Now in paperback, the groundbreaking history of the Nazi research institute whose work helped lead to the extermination of millions
For those who thought the zealous Nazi archaeologists in Raiders of the Lost Ark were a screenwriter's fabrication, journalist Heather Pringle has the chilling, real story. In 1935, Heinrich Himmler--chief of the SS and architect of the death camps--founded the Ahnenerbe, a research institute that manufactured archaeological evidence to support the notion of Aryan superiority. His team of adventurers, mystics, and reputable scholars was charged with traveling the globe to compile "proof" that a race of blondhaired, blue-eyed conquerors had dominated the world in prehistoric times. The identification of their descendants and the eradication of all others became the cornerstone of the Nazi agenda.
Drawing on Pringle's extensive original research, including interviews with surviving members of the Ahnenerbe, The Master Plan is a page-turning story of delusion and excess, of scientific and political abuse on a global scale.
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Heather Pringle is the author of The Mummy Congress. Her work as a journalist has appeared in Science, Geo, New Scientist, and Discover, where she is currently a contributing editor. She has lectured across the United States and Canada--from the Smithsonian Institution in Washington, D.C., to the Canadian Museum of Civilization in Ottawa. She lives in British Columbia.From Publishers Weekly:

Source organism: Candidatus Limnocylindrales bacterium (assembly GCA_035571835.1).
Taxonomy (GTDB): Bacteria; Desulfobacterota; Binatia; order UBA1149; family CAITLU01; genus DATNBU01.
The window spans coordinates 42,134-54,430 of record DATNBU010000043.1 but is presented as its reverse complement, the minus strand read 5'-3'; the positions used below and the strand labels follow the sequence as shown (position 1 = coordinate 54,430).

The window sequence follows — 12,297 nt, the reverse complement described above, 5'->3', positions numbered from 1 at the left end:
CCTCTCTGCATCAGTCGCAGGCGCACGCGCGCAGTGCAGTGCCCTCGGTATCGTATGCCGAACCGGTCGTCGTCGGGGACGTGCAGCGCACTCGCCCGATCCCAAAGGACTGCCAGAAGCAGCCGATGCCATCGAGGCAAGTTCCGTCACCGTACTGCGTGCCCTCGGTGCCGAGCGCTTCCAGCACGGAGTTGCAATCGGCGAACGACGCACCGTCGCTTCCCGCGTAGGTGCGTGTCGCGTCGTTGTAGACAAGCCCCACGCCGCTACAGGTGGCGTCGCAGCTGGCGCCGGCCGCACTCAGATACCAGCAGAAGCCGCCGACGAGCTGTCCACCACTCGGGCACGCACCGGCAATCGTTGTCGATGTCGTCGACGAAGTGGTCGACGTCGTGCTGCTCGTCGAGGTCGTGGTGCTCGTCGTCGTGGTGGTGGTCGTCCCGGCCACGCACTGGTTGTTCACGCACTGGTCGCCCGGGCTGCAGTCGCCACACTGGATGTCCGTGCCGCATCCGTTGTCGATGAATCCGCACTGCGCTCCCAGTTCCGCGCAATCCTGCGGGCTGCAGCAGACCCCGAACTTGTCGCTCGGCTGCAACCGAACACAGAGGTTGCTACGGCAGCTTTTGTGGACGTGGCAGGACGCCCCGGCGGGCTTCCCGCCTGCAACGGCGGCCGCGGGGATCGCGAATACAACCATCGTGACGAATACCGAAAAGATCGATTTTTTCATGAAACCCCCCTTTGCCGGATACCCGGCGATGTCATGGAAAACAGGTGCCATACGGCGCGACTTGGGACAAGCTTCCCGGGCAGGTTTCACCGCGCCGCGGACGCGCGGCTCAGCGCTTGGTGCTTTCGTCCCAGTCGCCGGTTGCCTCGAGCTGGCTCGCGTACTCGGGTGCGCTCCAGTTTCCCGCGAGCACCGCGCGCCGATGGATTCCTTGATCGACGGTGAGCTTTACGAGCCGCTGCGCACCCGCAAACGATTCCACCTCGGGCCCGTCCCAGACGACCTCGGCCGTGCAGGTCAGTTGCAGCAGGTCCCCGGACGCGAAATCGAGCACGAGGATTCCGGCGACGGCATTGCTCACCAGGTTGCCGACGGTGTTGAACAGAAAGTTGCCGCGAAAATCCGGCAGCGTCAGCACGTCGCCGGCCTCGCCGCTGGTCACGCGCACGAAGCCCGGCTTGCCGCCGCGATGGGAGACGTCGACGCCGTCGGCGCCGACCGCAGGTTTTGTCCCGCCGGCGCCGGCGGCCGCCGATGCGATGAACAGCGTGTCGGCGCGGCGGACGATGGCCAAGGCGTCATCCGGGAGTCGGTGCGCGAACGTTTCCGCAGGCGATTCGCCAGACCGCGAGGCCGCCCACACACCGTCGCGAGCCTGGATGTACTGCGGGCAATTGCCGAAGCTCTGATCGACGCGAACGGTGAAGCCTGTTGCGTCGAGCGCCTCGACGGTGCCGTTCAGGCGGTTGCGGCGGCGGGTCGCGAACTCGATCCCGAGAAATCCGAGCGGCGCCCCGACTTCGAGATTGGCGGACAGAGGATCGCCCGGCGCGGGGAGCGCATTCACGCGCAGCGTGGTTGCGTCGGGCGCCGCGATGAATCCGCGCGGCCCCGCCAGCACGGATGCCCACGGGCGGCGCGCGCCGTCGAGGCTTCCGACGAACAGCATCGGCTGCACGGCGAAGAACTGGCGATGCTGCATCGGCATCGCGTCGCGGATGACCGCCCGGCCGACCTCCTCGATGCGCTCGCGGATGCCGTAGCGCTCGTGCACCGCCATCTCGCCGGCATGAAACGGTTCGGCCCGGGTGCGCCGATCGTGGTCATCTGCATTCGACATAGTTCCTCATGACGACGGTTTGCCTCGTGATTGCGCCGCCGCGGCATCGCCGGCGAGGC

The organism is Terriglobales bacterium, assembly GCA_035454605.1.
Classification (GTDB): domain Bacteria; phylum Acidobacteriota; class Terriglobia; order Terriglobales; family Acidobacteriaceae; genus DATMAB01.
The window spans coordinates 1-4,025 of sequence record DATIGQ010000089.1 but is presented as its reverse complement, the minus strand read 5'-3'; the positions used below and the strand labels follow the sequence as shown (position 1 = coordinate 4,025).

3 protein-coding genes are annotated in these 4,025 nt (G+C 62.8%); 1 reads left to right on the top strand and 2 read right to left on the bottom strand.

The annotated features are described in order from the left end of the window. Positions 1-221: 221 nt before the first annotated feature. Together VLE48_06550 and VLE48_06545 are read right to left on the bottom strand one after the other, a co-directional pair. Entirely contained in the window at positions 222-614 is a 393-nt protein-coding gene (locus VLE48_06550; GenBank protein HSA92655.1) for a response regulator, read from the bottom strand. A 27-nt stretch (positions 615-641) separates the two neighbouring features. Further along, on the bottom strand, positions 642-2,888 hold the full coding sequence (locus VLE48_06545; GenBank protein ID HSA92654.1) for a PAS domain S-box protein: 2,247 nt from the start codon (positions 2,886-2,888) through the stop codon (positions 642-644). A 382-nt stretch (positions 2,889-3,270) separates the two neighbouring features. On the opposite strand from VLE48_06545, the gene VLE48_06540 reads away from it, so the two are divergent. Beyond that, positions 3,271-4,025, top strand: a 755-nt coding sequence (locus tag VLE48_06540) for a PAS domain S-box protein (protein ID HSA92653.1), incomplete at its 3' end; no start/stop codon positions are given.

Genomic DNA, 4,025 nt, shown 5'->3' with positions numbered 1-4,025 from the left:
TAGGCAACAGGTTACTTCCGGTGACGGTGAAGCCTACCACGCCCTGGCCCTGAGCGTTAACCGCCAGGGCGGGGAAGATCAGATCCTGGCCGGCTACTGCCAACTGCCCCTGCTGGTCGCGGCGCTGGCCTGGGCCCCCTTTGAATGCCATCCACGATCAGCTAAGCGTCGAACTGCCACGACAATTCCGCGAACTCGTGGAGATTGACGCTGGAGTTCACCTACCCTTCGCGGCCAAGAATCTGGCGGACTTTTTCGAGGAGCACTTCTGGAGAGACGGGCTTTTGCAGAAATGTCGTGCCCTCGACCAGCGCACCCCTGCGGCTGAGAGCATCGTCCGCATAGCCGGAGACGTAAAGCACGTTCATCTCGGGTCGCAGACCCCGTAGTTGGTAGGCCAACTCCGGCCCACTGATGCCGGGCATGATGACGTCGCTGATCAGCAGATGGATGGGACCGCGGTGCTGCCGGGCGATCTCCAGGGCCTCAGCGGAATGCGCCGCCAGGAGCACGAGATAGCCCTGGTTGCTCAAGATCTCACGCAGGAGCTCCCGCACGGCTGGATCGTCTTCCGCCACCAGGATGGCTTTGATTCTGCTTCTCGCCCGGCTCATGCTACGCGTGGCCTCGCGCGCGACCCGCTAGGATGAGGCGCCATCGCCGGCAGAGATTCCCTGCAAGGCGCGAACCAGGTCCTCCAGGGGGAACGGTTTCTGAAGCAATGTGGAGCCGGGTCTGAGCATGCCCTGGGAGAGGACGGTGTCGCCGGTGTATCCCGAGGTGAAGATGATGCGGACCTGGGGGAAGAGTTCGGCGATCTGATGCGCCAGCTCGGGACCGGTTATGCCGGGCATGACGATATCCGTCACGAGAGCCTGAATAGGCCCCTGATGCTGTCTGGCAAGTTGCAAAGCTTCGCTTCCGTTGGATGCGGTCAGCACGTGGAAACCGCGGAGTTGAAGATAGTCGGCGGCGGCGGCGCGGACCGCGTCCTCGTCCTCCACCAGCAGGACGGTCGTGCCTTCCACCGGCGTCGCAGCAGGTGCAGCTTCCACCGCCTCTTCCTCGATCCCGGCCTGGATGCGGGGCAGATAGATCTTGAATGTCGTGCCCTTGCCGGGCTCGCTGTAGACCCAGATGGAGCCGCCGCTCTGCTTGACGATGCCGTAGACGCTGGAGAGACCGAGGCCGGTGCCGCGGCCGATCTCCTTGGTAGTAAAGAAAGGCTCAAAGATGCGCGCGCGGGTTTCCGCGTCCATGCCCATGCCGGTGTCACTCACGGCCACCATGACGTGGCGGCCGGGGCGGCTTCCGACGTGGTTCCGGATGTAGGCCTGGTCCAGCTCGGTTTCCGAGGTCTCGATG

Considering the thousands of volumes covering every aspect of the Nazis, it's becoming increasingly difficult to say anything new about their dreadful era. Nevertheless, Pringle (The Mummy Congress), a contributing editor to Discover magazine, gamely steps up to the plate—and has produced a fascinating volume detailing the Nazis' crackpot theories about prehistory and the Indiana Jones–style lengths they went to prove them. Employing a team of researchers, Pringle investigates Heinrich Himmler's private think tank, the Ahnenerbe, which dispatched scholars to the most inhospitable and distant parts of the world to discover evidence of ancient Aryan conquests and the Germans' racial superiority. Some believed their own bizarre garbage; others perverted the facts for personal advancement or prostituted their reputations for the greater glory of Hitler. While it would be otherwise easy to laugh off the Ahnenerbe's ludicrous theories, Pringle argues that the institute provided the "academic" justification for the Holocaust and assembles a powerful body of evidence to that effect. Though one may wonder just how central the Ahnenerbe actually was to Hitler's thinking, when Pringle meets one of the most sinister of Himmler's scholars, his pride about the institute's "research" is distinctly disquieting. This is first-rate popular history—supported by an immense amount of scholarly apparatus in a range of languages. (Feb. 15)
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